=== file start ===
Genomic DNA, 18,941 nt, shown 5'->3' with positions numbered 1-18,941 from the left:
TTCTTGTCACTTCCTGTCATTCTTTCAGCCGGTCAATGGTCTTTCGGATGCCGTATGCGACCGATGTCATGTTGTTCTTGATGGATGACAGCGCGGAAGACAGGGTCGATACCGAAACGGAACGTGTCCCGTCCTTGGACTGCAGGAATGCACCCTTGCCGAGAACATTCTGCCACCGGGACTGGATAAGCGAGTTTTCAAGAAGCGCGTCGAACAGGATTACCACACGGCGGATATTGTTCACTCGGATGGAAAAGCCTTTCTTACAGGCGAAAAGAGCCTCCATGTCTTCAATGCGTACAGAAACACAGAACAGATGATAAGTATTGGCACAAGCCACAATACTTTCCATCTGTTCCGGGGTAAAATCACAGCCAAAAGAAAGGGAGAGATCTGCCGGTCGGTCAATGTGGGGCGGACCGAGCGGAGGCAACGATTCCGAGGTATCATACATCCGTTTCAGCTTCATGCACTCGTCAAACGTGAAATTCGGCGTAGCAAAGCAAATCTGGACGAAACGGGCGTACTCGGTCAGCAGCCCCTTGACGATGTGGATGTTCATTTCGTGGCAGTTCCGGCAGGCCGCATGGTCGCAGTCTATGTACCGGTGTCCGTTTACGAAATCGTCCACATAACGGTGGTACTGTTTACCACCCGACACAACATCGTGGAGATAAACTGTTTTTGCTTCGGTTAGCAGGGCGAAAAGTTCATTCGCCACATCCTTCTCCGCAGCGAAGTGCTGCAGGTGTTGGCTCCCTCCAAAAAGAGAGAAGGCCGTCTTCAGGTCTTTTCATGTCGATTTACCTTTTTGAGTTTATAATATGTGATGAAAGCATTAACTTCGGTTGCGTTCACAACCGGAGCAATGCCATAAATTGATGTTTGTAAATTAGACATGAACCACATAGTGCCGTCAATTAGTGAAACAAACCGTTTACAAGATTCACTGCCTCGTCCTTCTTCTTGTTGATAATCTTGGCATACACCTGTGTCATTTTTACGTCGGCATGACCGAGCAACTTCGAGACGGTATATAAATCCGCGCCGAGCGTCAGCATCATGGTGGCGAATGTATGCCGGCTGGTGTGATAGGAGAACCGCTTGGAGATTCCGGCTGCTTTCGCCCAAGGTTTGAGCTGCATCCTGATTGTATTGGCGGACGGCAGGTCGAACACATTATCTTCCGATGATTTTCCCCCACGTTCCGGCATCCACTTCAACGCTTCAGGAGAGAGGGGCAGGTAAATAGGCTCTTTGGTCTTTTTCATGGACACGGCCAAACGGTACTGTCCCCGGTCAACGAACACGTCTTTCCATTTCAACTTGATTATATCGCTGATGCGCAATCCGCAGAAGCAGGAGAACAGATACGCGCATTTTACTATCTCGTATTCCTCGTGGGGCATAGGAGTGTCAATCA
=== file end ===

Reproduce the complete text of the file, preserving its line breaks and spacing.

Genomic DNA, 18,941 nt, shown 5'->3' with positions numbered 1-18,941 from the left:
TTCTTGTCACTTCCTGTCATTCTTTCAGCCGGTCAATGGTCTTTCGGATGCCGTATGCGACCGATGTCATGTTGTTCTTGATGGATGACAGCGCGGAAGACAGGGTCGATACCGAAACGGAACGTGTCCCGTCCTTGGACTGCAGGAATGCACCCTTGCCGAGAACATTCTGCCACCGGGACTGGATAAGCGAGTTTTCAAGAAGCGCGTCGAACAGGATTACCACACGGCGGATATTGTTCACTCGGATGGAAAAGCCTTTCTTACAGGCGAAAAGAGCCTCCATGTCTTCAATGCGTACAGAAACACAGAACAGATGATAAGTATTGGCACAAGCCACAATACTTTCCATCTGTTCCGGGGTAAAATCACAGCCAAAAGAAAGGGAGAGATCTGCCGGTCGGTCAATGTGGGGCGGACCGAGCGGAGGCAACGATTCCGAGGTATCATACATCCGTTTCAGCTTCATGCACTCGTCAAACGTGAAATTCGGCGTAGCAAAGCAAATCTGGACGAAACGGGCGTACTCGGTCAGCAGCCCCTTGACGATGTGGATGTTCATTTCGTGGCAGTTCCGGCAGGCCGCATGGTCGCAGTCTATGTACCGGTGTCCGTTTACGAAATCGTCCACATAACGGTGGTACTGTTTACCACCCGACACAACATCGTGGAGATAAACTGTTTTTGCTTCGGTTAGCAGGGCGAAAAGTTCATTCGCCACATCCTTCTCCGCAGCGAAGTGCTGCAGGTGTTGGCTCCCTCCAAAAAGAGAGAAGGCCGTCTTCAGGTCTTTTCATGTCGATTTACCTTTTTGAGTTTATAATATGTGATGAAAGCATTAACTTCGGTTGCGTTCACAACCGGAGCAATGCCATAAATTGATGTTTGTAAATTAGACATGAACCACATAGTGCCGTCAATTAGTGAAACAAACCGTTTACAAGATTCACTGCCTCGTCCTTCTTCTTGTTGATAATCTTGGCATACACCTGTGTCATTTTTACGTCGGCATGACCGAGCAACTTCGAGACGGTATATAAATCCGCGCCGAGCGTCAGCATCATGGTGGCGAATGTATGCCGGCTGGTGTGATAGGAGAACCGCTTGGAGATTCCGGCTGCTTTCGCCCAAGGTTTGAGCTGCATCCTGATTGTATTGGCGGACGGCAGGTCGAACACATTATCTTCCGATGATTTTCCCCCACGTTCCGGCATCCACTTCAACGCTTCAGGAGAGAGGGGCAGGTAAATAGGCTCTTTGGTCTTTTTCATGGACACGGCCAAACGGTACTGTCCCCGGTCAACGAACACGTCTTTCCATTTCAACTTGATTATATCGCTGATGCGCAATCCGCAGAAGCAGGAGAACAGATACGCGCATTTTACTATCTCGTATTCCTCGTGGGGCATAGGAGTGTCAATCA